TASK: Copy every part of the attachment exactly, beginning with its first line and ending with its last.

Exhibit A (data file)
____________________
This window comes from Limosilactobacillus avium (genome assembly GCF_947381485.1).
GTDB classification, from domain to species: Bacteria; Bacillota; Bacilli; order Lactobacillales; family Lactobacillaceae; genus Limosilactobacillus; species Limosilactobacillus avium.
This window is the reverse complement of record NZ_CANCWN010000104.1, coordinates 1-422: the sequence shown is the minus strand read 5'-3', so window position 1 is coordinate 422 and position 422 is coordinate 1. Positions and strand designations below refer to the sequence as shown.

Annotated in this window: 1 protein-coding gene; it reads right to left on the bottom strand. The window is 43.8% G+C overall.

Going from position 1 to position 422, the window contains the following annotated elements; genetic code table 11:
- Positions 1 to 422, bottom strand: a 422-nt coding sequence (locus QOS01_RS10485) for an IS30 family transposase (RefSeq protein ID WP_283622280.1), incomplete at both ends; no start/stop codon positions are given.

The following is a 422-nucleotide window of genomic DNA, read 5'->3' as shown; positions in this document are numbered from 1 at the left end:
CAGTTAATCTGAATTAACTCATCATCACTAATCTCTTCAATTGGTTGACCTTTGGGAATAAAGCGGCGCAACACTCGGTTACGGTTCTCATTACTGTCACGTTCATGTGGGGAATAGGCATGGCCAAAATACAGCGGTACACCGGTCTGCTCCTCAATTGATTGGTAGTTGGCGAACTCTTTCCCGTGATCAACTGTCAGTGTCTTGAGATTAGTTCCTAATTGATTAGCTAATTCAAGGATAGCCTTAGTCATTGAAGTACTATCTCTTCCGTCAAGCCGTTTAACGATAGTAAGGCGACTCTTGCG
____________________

This window comes from Limosilactobacillus avium (genome assembly GCF_947381485.1).
GTDB classification, from domain to species: Bacteria; Bacillota; Bacilli; order Lactobacillales; family Lactobacillaceae; genus Limosilactobacillus; species Limosilactobacillus avium.
This window is the reverse complement of record NZ_CANCWN010000104.1, coordinates 1-422: the sequence shown is the minus strand read 5'-3', so window position 1 is coordinate 422 and position 422 is coordinate 1. Positions and strand designations below refer to the sequence as shown.

Annotated in this window: 1 protein-coding gene; it reads right to left on the bottom strand. The window is 43.8% G+C overall.

Going from position 1 to position 422, the window contains the following annotated elements; genetic code table 11:
- Positions 1 to 422, bottom strand: a 422-nt coding sequence (locus QOS01_RS10485) for an IS30 family transposase (RefSeq protein ID WP_283622280.1), incomplete at both ends; no start/stop codon positions are given.

The following is a 422-nucleotide window of genomic DNA, read 5'->3' as shown; positions in this document are numbered from 1 at the left end:
CAGTTAATCTGAATTAACTCATCATCACTAATCTCTTCAATTGGTTGACCTTTGGGAATAAAGCGGCGCAACACTCGGTTACGGTTCTCATTACTGTCACGTTCATGTGGGGAATAGGCATGGCCAAAATACAGCGGTACACCGGTCTGCTCCTCAATTGATTGGTAGTTGGCGAACTCTTTCCCGTGATCAACTGTCAGTGTCTTGAGATTAGTTCCTAATTGATTAGCTAATTCAAGGATAGCCTTAGTCATTGAAGTACTATCTCTTCCGTCAAGCCGTTTAACGATAGTAAGGCGACTCTTGCG